Mom & Brain-Damage


Charlotte Laws RebelAfter the funeral, I visited Mom at the convalescent home. The place always had an odd stench, the smell of an invalid’s last breath. It was as if death was hiding in the ventilation system, ready to snatch patients when the nurses were not looking.

“Missy. Nice to see you. You haven’t been here for a few months,” a receptionist named Jan greeted me. (I was called “Missy” back then).

“I go to college in Florida now. How’s my mom?”

“About the same. We turn her over regularly so she doesn’t get bed sores.”

“Can I go in now?” I asked.

“Go right ahead,” Jan said. “By the way, your father’s never been here. Is he still living?”

“Yeah,” I said and tiptoed into Mom’s room.

I dreaded these visits. I showed up out of a sense of duty. Mom was as thin as kindling. She was frail and slurred her words so badly that I knew there was only a 50/50 chance that I’d be able to understand any particular sentence. It took great effort for her to speak, and I felt like I was torturing her when I made her repeat herself. On the other hand, I knew I was probably her only caller, especially now that Buddy was dead.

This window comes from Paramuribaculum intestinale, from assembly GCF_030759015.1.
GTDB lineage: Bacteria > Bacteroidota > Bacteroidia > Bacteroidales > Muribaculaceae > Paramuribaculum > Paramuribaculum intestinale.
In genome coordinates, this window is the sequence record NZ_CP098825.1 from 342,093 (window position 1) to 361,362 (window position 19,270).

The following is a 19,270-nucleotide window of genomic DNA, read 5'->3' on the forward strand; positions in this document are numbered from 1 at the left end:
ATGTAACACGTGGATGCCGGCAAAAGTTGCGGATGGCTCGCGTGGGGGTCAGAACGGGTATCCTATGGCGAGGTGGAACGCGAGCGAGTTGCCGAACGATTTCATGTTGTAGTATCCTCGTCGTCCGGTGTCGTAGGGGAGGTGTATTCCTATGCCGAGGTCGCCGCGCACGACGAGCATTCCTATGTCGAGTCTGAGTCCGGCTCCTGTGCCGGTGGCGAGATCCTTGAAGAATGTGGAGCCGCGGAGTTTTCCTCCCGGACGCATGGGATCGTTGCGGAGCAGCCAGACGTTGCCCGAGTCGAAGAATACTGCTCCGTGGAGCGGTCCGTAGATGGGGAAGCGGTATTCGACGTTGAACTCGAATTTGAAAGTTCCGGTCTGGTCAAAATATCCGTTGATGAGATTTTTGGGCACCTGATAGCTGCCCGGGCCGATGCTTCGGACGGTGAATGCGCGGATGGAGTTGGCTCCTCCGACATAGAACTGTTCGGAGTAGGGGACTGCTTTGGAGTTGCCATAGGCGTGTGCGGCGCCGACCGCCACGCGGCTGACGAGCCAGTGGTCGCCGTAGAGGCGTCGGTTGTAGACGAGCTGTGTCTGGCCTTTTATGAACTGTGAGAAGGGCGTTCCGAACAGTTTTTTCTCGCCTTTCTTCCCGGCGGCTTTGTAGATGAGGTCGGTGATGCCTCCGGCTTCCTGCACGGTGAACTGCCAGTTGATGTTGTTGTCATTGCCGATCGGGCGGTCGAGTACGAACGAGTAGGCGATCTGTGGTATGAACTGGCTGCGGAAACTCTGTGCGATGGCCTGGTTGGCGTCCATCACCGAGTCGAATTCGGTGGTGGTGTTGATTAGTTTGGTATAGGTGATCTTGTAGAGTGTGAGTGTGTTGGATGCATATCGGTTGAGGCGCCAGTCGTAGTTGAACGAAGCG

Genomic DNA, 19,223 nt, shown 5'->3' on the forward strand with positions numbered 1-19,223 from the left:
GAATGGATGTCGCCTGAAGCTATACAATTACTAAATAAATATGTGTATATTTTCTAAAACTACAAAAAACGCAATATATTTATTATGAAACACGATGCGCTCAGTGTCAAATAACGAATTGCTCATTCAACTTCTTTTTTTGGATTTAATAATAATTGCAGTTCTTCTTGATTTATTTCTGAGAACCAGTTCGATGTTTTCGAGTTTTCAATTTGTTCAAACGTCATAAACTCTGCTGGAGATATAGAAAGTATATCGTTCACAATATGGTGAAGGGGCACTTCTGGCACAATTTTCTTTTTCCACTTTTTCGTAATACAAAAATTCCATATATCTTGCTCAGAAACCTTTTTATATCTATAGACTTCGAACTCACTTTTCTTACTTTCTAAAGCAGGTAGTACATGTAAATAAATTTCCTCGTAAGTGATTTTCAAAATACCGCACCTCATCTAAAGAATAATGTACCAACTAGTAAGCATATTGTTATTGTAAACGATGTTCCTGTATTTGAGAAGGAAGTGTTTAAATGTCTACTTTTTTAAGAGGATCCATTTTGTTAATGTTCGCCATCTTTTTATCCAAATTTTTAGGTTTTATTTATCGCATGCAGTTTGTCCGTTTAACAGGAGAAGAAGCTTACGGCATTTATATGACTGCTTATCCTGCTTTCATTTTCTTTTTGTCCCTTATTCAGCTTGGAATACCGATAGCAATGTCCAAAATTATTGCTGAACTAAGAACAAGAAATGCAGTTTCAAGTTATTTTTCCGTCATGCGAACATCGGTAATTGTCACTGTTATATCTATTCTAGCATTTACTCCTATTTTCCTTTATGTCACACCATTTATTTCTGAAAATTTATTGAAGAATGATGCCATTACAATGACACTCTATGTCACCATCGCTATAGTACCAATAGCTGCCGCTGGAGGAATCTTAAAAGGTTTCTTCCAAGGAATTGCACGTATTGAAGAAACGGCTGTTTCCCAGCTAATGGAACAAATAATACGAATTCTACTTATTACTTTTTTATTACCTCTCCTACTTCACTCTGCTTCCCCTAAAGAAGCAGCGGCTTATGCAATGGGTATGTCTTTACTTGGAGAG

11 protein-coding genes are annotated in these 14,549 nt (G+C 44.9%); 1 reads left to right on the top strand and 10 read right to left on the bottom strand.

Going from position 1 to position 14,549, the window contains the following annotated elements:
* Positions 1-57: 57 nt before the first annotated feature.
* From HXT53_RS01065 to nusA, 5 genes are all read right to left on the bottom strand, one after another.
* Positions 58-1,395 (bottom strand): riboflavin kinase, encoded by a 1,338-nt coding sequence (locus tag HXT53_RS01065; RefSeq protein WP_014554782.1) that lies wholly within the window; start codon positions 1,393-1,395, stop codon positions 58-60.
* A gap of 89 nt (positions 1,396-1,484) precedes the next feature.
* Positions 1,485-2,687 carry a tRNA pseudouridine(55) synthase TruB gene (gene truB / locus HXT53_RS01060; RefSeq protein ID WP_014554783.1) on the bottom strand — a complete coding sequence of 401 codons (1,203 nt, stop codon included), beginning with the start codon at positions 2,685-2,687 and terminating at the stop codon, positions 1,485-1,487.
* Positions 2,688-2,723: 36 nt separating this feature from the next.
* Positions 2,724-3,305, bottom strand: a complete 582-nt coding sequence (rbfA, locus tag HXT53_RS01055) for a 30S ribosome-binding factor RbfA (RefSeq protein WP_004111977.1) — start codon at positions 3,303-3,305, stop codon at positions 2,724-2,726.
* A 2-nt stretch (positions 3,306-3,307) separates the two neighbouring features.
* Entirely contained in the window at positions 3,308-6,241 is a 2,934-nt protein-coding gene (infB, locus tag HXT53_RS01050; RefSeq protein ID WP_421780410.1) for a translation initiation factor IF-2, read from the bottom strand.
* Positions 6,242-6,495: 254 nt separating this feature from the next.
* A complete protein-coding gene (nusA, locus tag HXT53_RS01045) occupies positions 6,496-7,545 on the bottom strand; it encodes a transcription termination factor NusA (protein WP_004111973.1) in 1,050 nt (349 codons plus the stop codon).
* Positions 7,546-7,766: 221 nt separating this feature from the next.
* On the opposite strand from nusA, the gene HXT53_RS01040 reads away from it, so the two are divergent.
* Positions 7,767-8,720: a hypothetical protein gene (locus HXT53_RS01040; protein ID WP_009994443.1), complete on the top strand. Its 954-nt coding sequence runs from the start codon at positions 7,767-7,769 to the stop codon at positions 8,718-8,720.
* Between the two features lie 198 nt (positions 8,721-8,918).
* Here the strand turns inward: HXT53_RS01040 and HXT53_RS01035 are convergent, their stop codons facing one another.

“Hi, Mom,” I tried to act perky.

She got excited, just as she always did when I visited. “Mi…sss…yyyy.”

“Looks like you’re doing well,” I smiled, but it was fake. She looked horrible.

Charlotte Laws' adoptive mother
Charlotte’s adoptive mother

I rambled on about my classes at the University of Florida and my friends in the dormitory because I figured it was better for her to listen rather than wrestle with the English language.

“Hoooww’s Arrr…….uuuurrr?” she asked.

“Dad?” I said in an upbeat way. “He’s doing fine. You know how he’s always working. He wishes he could be here with you. But, you know, it’s not easy running a big company.”


“Buddy is doing just great,” I lied.

I didn’t know whether to tell her the truth. I was afraid bad news would send her over an emotional cliff, making her vulnerable to the black forces in the air vent.

“Buddy’s going to be starting college pretty soon,” I continued the charade, even though Buddy would be nowhere near college age if he’d been alive. I figured Mom’s mental deterioration would keep her from detecting the ruse.

“So, he may not be around as much; but he loves you, and he’s always thinking about you.”

I figured I would tell Mom about Buddy’s death during the next visit or the one after that, or maybe the one after that.

I never told her.